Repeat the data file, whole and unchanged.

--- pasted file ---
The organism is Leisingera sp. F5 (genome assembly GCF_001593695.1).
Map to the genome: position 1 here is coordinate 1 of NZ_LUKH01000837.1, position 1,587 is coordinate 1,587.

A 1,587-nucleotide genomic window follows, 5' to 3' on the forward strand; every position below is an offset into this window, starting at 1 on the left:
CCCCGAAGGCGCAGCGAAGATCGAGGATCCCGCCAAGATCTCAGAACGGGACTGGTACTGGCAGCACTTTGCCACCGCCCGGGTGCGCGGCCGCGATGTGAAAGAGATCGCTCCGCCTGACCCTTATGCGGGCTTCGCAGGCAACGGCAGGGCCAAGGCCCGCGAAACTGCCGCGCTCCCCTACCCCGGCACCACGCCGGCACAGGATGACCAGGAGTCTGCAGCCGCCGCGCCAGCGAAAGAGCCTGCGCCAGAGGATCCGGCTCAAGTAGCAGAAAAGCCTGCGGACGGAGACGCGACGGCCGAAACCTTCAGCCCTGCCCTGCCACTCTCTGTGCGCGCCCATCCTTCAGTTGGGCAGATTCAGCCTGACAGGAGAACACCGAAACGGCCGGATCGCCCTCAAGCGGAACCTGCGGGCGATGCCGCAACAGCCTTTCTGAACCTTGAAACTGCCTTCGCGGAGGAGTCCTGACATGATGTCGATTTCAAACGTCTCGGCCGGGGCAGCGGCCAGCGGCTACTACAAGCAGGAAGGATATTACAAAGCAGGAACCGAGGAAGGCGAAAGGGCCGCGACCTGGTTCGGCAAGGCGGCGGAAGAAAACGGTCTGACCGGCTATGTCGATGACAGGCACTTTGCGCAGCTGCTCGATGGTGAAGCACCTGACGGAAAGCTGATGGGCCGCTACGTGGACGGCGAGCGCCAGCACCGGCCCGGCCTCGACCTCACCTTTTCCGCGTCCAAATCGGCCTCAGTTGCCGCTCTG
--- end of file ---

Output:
The organism is Leisingera sp. F5 (genome assembly GCF_001593695.1).
Map to the genome: position 1 here is coordinate 1 of NZ_LUKH01000837.1, position 1,587 is coordinate 1,587.

A 1,587-nucleotide genomic window follows, 5' to 3' on the forward strand; every position below is an offset into this window, starting at 1 on the left:
CCCCGAAGGCGCAGCGAAGATCGAGGATCCCGCCAAGATCTCAGAACGGGACTGGTACTGGCAGCACTTTGCCACCGCCCGGGTGCGCGGCCGCGATGTGAAAGAGATCGCTCCGCCTGACCCTTATGCGGGCTTCGCAGGCAACGGCAGGGCCAAGGCCCGCGAAACTGCCGCGCTCCCCTACCCCGGCACCACGCCGGCACAGGATGACCAGGAGTCTGCAGCCGCCGCGCCAGCGAAAGAGCCTGCGCCAGAGGATCCGGCTCAAGTAGCAGAAAAGCCTGCGGACGGAGACGCGACGGCCGAAACCTTCAGCCCTGCCCTGCCACTCTCTGTGCGCGCCCATCCTTCAGTTGGGCAGATTCAGCCTGACAGGAGAACACCGAAACGGCCGGATCGCCCTCAAGCGGAACCTGCGGGCGATGCCGCAACAGCCTTTCTGAACCTTGAAACTGCCTTCGCGGAGGAGTCCTGACATGATGTCGATTTCAAACGTCTCGGCCGGGGCAGCGGCCAGCGGCTACTACAAGCAGGAAGGATATTACAAAGCAGGAACCGAGGAAGGCGAAAGGGCCGCGACCTGGTTCGGCAAGGCGGCGGAAGAAAACGGTCTGACCGGCTATGTCGATGACAGGCACTTTGCGCAGCTGCTCGATGGTGAAGCACCTGACGGAAAGCTGATGGGCCGCTACGTGGACGGCGAGCGCCAGCACCGGCCCGGCCTCGACCTCACCTTTTCCGCGTCCAAATCGGCCTCAGTTGCCGCTCTG